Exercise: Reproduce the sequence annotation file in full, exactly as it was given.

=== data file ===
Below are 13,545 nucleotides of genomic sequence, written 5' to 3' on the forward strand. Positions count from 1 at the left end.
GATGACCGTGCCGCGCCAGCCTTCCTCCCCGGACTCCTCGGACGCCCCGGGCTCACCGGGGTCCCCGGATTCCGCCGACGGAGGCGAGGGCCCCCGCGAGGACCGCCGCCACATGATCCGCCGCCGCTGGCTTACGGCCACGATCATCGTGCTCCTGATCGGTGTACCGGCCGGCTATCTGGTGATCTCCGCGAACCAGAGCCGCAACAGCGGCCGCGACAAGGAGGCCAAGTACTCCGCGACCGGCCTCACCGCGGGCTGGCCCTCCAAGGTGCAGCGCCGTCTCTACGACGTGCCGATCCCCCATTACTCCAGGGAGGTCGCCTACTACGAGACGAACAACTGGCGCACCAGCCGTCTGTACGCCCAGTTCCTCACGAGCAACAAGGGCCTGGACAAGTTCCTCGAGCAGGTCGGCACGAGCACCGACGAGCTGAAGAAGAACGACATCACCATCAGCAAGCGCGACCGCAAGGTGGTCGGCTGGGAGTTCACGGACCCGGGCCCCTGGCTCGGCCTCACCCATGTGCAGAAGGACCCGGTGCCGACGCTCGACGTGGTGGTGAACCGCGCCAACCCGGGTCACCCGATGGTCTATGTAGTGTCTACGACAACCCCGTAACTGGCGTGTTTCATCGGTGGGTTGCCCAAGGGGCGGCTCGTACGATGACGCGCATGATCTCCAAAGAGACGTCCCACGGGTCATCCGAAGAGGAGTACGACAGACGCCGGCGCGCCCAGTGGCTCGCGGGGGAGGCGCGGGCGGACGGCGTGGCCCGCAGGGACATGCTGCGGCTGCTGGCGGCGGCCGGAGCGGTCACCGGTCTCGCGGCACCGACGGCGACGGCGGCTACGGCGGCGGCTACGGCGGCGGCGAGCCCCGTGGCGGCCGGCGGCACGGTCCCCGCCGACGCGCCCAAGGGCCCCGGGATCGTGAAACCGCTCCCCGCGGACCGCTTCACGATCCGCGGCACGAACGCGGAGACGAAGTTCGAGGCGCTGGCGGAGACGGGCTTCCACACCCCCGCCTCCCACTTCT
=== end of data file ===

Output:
Below are 13,545 nucleotides of genomic sequence, written 5' to 3' on the forward strand. Positions count from 1 at the left end.
GATGACCGTGCCGCGCCAGCCTTCCTCCCCGGACTCCTCGGACGCCCCGGGCTCACCGGGGTCCCCGGATTCCGCCGACGGAGGCGAGGGCCCCCGCGAGGACCGCCGCCACATGATCCGCCGCCGCTGGCTTACGGCCACGATCATCGTGCTCCTGATCGGTGTACCGGCCGGCTATCTGGTGATCTCCGCGAACCAGAGCCGCAACAGCGGCCGCGACAAGGAGGCCAAGTACTCCGCGACCGGCCTCACCGCGGGCTGGCCCTCCAAGGTGCAGCGCCGTCTCTACGACGTGCCGATCCCCCATTACTCCAGGGAGGTCGCCTACTACGAGACGAACAACTGGCGCACCAGCCGTCTGTACGCCCAGTTCCTCACGAGCAACAAGGGCCTGGACAAGTTCCTCGAGCAGGTCGGCACGAGCACCGACGAGCTGAAGAAGAACGACATCACCATCAGCAAGCGCGACCGCAAGGTGGTCGGCTGGGAGTTCACGGACCCGGGCCCCTGGCTCGGCCTCACCCATGTGCAGAAGGACCCGGTGCCGACGCTCGACGTGGTGGTGAACCGCGCCAACCCGGGTCACCCGATGGTCTATGTAGTGTCTACGACAACCCCGTAACTGGCGTGTTTCATCGGTGGGTTGCCCAAGGGGCGGCTCGTACGATGACGCGCATGATCTCCAAAGAGACGTCCCACGGGTCATCCGAAGAGGAGTACGACAGACGCCGGCGCGCCCAGTGGCTCGCGGGGGAGGCGCGGGCGGACGGCGTGGCCCGCAGGGACATGCTGCGGCTGCTGGCGGCGGCCGGAGCGGTCACCGGTCTCGCGGCACCGACGGCGACGGCGGCTACGGCGGCGGCTACGGCGGCGGCGAGCCCCGTGGCGGCCGGCGGCACGGTCCCCGCCGACGCGCCCAAGGGCCCCGGGATCGTGAAACCGCTCCCCGCGGACCGCTTCACGATCCGCGGCACGAACGCGGAGACGAAGTTCGAGGCGCTGGCGGAGACGGGCTTCCACACCCCCGCCTCCCACTTCT